One of coach John Wooden’s favourite saying is this: “As long as you try your best, you are never a failure. That is, unless you blame others.” Coach Wooden defined success 1 as the peace of mind that is the direct result of self-satisfaction in knowing you did your best to become the best that you are capable of becoming.” Coach Wooden understands success having experienced it in his illustrustrious career and also understands what it means to wait before succeeding. He won ten NCAA national championships, seven of them in consecutive years, and had four undefeated seasons, including an 88-game winning streak. Before he achieved this remarkable feat, his team did not win a national championship for the first fourteen seasons.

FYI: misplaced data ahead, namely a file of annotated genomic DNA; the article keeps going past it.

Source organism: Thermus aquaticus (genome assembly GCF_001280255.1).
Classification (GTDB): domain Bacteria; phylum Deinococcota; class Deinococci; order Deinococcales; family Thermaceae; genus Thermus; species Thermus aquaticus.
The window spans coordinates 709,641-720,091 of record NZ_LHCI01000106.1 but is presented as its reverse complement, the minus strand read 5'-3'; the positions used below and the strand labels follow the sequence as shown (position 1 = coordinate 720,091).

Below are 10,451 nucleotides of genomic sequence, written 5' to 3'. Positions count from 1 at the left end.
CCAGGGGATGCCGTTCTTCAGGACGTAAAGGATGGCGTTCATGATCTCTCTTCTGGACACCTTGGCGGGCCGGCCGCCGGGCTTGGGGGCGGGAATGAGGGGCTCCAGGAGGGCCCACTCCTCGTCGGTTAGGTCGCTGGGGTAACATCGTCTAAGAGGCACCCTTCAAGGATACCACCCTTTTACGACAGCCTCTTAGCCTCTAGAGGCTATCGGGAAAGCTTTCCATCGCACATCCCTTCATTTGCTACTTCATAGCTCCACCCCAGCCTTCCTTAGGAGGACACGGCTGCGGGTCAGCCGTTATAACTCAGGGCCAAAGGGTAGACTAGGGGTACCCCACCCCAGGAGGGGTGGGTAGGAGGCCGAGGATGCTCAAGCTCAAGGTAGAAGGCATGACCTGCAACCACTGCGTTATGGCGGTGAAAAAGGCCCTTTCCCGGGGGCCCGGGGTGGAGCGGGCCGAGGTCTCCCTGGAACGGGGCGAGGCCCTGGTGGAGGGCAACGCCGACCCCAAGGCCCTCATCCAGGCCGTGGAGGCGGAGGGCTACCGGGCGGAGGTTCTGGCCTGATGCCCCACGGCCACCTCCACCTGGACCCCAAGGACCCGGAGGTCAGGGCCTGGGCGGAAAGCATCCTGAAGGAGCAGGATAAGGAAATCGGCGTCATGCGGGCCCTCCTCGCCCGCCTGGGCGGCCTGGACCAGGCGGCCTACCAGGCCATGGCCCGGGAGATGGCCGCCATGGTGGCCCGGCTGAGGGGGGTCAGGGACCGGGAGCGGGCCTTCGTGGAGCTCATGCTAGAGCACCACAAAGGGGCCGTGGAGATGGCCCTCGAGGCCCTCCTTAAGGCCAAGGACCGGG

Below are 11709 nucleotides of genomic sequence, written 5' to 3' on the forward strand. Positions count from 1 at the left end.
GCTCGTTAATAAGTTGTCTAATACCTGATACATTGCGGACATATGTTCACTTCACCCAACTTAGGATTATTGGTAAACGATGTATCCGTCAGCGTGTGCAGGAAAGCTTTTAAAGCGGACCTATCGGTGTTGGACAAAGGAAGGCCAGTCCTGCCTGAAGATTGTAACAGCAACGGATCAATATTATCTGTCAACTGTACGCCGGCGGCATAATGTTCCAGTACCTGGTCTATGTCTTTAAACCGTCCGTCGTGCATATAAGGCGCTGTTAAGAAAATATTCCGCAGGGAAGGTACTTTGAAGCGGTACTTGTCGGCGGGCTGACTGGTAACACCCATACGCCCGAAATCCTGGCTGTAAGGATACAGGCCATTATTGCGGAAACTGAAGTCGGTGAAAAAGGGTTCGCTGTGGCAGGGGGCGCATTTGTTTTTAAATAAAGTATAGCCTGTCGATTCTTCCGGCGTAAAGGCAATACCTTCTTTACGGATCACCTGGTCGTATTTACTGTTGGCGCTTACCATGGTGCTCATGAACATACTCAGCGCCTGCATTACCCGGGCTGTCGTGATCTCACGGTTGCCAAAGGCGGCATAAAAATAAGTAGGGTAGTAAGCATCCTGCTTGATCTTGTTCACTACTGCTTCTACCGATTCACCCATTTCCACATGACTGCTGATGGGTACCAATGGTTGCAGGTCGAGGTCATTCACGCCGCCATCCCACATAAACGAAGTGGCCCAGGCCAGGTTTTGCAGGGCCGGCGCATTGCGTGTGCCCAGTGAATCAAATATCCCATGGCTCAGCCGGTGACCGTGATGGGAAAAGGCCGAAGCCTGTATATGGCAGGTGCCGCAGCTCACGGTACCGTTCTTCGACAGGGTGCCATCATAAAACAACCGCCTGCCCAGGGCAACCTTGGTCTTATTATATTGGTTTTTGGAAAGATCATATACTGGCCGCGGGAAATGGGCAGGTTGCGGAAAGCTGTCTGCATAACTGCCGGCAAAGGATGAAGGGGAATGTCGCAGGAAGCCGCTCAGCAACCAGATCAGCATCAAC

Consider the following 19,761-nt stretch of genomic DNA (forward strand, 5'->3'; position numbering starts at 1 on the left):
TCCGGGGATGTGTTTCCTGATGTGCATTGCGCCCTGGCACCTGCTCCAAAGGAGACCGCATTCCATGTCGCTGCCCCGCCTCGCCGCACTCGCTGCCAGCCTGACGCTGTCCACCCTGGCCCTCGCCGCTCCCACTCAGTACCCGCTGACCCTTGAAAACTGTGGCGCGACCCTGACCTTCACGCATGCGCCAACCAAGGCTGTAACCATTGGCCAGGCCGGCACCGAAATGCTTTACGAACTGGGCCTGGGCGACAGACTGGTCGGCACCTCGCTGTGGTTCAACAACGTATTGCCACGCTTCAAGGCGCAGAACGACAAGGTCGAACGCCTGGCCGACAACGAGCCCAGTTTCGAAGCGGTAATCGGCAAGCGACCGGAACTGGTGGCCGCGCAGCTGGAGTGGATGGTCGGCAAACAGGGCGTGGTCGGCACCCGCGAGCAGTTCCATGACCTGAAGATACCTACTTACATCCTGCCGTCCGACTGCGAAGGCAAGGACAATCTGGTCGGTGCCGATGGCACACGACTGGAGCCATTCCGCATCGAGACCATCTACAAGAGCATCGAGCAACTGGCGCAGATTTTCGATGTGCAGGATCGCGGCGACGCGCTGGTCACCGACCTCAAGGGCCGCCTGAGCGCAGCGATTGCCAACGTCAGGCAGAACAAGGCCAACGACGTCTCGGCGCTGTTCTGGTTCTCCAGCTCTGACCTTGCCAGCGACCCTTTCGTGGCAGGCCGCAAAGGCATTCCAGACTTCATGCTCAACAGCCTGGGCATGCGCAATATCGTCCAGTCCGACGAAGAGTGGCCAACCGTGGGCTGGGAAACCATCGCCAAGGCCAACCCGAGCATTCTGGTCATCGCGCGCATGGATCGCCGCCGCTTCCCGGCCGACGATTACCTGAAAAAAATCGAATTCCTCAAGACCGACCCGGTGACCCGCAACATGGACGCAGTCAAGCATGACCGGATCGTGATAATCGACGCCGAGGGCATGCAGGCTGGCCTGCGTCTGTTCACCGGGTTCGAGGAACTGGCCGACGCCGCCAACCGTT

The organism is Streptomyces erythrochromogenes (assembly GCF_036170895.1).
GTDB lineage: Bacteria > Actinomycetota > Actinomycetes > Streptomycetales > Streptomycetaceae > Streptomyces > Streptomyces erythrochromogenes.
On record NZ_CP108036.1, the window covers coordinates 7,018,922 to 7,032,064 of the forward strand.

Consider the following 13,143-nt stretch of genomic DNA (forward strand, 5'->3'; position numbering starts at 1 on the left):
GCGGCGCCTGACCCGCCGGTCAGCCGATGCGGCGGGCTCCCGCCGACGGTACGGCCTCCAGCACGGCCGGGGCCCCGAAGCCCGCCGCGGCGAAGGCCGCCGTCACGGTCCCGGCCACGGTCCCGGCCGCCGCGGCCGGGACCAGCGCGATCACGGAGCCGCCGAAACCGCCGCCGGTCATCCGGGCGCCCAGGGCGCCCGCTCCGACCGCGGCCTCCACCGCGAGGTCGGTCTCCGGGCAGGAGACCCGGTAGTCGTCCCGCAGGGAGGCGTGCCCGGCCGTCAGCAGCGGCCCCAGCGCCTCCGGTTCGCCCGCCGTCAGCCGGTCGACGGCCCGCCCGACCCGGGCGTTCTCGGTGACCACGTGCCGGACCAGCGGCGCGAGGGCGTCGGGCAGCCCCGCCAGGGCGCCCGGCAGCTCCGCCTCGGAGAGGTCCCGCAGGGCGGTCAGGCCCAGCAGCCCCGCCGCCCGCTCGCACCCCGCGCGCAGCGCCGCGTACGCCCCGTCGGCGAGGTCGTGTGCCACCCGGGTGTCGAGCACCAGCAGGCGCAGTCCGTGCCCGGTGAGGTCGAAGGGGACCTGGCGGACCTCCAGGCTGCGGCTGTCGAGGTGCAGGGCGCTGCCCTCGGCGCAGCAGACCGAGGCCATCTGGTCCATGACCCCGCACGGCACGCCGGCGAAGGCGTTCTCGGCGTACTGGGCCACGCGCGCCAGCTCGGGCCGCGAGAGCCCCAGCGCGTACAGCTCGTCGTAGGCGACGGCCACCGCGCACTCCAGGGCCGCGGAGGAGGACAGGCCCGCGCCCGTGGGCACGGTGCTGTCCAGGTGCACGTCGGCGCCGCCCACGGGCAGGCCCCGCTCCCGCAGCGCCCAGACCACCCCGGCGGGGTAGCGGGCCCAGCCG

In The Comfort Zone: Create a Life You Really Love with Less Stress and More Flow, Founder/CEO of the Power of Positivity Kristen Butler writes extensively about the comfort zone.
Blessed is he who expects nothing, for he shall never be disappointed. – Alexander Pope
Expectation (n.), “state or condition of waiting or awaiting with confident anticipation,” from French expectation (14c.) or directly from Latin expectationem/exspectationem (nominative expectatio/exspectatio) “anticipation, an awaiting,” noun of action from past-participle stem of expectare/exspectare “await, look out for”.
We hold expectations as a form of attachment to specific outcomes. We have expectations of people while society, our parents, religion and acquaintances hold expectations on how we behave or coordinate ourselves. One of the keys to happiness that I have found most compelling is reducing your expectations of people. Humans will always be humans; they will show you their true colour; your job is not to tell them how to act; your job is to let to be who they want to be.